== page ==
Altaya ALT00025 US M18 Hellcat Light Tank Destroyer - "Black Cat", 805th Tank Destroyer Battalion, Italy, 1944 (1:43 Scale)
"Seek, strike and destroy."
- Motto of the US Tank Destroyer Forces during World War II
In December 1941, the War Ordnance Department issued a requirement for the design of a fast tank destroyer which used the Christie suspension, the Wright Continental R-975 engine, and a 37mm gun.
After observing events in North Africa, it was decided that the 37mm gun was inadequate and the design changed to accommodate a 57mm gun instead. During a series of prototypes and tests, the design was further upgunned to a 75mm gun, and then to the 76mm gun. The Christie suspension was also dropped and replaced with a torsion bar suspension. The design was eventually standardized in February 1943 and production began in July.
The M18 first saw combat in northwest Europe and Italy during the summer of 1944. It excelled at ambush and hit-and-run tactics. Its low silhouette, high firepower and great speed gave it the capability of destroying all but the heaviest of German armor, although it was too lightly armored to stand and fight. One notable instance was that of the 630th Tank Destroyer Battalion. In July 1944, they reported the destruction of 53 Panthers and Tigers, along with 15 self-propelled guns for a loss of only 17 M18's.
In contrast to the M10 Wolverine, which used the chassis of the M4 Sherman, the M18 Hellcat was designed from the start to be a tank destroyer. As a result it was smaller, half the weight, and significantly faster yet still carried a powerful gun. There was also more internal stowage capacity, able to accommodate a five-man crew as well as 45 rounds of ammunition and a M2 machine gun.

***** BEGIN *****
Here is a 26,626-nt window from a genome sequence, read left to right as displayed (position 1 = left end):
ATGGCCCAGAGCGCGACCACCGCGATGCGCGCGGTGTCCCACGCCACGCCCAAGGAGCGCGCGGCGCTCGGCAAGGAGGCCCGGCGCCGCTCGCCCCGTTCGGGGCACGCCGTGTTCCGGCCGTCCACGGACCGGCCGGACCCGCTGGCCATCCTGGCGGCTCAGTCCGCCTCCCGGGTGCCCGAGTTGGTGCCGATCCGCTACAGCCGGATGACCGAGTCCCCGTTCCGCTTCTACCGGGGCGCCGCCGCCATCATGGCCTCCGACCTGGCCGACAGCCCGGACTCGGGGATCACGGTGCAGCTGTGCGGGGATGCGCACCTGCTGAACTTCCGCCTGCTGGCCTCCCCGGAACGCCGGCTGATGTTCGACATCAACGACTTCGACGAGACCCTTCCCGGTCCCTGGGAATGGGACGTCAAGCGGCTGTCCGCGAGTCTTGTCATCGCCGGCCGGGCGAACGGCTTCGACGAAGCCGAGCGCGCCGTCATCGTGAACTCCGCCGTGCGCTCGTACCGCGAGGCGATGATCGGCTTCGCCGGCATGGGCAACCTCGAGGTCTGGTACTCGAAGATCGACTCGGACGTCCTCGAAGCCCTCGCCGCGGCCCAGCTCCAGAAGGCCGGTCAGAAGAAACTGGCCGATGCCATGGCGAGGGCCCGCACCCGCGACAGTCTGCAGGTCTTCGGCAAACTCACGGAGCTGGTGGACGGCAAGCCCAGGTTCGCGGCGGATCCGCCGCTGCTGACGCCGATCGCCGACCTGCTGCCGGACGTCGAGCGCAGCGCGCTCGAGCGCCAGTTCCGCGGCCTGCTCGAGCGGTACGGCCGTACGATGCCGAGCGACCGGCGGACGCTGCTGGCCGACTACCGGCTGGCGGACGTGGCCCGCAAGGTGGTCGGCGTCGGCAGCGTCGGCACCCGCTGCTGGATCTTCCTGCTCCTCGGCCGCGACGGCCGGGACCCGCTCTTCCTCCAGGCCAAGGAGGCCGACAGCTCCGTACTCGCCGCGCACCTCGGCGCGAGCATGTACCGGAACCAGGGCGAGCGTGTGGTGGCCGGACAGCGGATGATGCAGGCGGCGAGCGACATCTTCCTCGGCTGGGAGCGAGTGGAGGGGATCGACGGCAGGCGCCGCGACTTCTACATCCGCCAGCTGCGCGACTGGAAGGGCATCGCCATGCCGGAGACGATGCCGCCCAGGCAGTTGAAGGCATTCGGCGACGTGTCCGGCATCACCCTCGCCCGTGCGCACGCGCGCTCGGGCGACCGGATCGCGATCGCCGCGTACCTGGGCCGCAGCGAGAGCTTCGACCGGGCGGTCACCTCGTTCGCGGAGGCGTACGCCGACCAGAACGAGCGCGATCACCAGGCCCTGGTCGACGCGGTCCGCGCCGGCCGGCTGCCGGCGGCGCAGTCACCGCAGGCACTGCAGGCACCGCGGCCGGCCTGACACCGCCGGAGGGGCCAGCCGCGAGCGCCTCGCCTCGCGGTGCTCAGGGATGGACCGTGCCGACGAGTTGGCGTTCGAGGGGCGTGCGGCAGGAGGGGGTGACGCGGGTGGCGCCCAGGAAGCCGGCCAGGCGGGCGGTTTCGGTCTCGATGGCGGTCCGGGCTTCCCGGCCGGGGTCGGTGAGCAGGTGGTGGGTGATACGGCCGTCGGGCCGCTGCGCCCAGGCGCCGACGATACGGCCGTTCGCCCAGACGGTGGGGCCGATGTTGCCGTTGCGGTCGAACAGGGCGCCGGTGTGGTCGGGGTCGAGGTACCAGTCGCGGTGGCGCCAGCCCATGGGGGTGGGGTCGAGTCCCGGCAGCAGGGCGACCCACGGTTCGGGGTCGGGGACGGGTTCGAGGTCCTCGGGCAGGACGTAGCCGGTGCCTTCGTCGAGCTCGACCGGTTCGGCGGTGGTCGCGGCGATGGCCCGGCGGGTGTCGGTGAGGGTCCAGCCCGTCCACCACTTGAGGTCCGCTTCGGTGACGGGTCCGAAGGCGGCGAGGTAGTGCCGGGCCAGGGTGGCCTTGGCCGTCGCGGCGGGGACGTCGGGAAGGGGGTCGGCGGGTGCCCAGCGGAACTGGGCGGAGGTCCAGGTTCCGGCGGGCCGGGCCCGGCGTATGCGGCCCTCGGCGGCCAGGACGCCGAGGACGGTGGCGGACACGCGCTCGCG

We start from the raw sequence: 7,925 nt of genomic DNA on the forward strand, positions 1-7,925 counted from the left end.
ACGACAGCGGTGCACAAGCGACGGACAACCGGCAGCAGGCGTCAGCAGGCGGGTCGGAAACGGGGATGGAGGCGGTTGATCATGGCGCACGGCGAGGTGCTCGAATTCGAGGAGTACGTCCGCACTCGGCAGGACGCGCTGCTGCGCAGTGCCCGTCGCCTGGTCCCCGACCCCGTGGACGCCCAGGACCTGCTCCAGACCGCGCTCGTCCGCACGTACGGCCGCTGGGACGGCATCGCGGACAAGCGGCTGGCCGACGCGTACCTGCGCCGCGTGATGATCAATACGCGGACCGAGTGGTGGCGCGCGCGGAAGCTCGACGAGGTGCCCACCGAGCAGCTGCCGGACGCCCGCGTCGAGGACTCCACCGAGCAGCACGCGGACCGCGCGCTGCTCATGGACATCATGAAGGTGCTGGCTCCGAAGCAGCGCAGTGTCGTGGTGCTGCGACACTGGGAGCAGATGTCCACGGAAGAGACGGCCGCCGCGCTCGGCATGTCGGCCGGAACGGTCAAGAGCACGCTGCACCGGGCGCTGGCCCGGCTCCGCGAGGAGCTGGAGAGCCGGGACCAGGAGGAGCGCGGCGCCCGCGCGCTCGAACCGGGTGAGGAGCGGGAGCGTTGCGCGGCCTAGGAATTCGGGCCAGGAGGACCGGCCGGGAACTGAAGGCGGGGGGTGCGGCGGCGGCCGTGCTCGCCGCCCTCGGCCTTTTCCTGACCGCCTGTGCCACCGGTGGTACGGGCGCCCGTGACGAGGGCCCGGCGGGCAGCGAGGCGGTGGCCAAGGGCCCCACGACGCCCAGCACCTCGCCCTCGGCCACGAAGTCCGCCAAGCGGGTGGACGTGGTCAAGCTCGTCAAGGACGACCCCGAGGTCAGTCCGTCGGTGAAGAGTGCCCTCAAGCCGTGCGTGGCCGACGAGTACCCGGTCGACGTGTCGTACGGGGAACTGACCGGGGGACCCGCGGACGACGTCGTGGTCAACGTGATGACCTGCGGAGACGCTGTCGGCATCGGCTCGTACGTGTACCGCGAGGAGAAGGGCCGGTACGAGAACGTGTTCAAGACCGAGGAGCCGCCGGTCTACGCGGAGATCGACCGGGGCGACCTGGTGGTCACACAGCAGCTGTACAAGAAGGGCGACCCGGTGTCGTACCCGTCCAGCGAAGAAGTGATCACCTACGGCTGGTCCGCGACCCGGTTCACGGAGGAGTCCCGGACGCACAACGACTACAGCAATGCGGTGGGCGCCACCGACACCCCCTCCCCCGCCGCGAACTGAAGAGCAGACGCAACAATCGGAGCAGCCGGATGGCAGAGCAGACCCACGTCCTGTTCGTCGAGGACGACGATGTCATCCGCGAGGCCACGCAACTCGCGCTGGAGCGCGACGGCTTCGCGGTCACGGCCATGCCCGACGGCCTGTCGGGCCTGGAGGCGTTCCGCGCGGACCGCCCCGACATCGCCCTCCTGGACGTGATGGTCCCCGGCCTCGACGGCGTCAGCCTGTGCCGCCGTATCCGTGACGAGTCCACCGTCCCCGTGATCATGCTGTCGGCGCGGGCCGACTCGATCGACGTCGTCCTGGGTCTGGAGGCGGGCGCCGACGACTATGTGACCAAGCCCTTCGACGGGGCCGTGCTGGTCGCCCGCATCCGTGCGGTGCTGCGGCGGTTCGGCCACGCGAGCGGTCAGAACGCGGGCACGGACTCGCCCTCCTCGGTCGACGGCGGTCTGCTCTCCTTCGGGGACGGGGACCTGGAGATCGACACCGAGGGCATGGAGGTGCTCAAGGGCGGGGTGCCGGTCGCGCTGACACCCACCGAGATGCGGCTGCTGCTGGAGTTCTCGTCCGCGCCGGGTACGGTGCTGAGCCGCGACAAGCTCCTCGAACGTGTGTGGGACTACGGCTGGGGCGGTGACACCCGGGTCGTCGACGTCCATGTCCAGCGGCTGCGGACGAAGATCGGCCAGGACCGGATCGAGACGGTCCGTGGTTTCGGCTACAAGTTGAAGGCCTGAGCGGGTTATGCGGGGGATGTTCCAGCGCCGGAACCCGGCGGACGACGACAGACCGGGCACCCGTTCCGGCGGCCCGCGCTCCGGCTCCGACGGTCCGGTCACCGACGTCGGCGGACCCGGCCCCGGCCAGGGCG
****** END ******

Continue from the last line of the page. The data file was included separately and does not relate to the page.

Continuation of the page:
There was only one variant of the M18 which saw any real production, the Armored Utility Vehicle M39. It was a turretless variation of the M18 that was used to transport personnel and cargo or act as a gun tractor.
The M18 continued in production until October 1944, when the war was nearing its end. At that time, some 2,500 vehicles had been produced.
Pictured here is a 1:43 scale replica of a US M18 Hellcat light tank destroyer that was nicknamed "Black Cat", and attached to the 805th Tank Destroyer Battalion, then deployed to Italy during 1944.
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Historical Account: "The Anti-Tank Force" - The 805th Tank Destroyer Battalion was formed from the 105th Antitank Battalion on December 15th, 1941, in line with the reorganization of the anti-tank force. It was shipped to the United Kingdom in August 1942, and then deployed for the North African Campaign in January 1943, equipped with M3 GMC tank destroyers. It was attached briefly to the 34th Infantry Division, then attached to the 1st Armored Division on February 20th, just in time to see action at the Battle of the Kasserine Pass, where it took heavy losses. On March 23rd, equipped with the new M10 tank destroyer, it fought at the Battle of El Guettar
In October 1943, it converted to a towed battalion equipped with 3" anti-tank guns, and was shipped to Italy, arriving in the Naples area on October 25th - the first 3" towed battalion to see combat. It was attached to the 34th Infantry Division in January 1944, and supported the division in fighting on the Bernhardt Line and at Monte Cassino, before being shipped to the Anzio beachhead in mid-March and attached to the 36th Infantry Division. In June, it was attached to the 1st Armored Division.
It re-equipped with M18 Hellcats in the summer of 1944, but continue to be used mainly for indirect-fire missions through the remainder of the war, attached to a variety of different units during the drive north. On April 21st, 1945, they were attached to the 34th Infantry Division when it captured Bologna, and with the 88th Infantry Division when it reached the Brenner Pass in early May.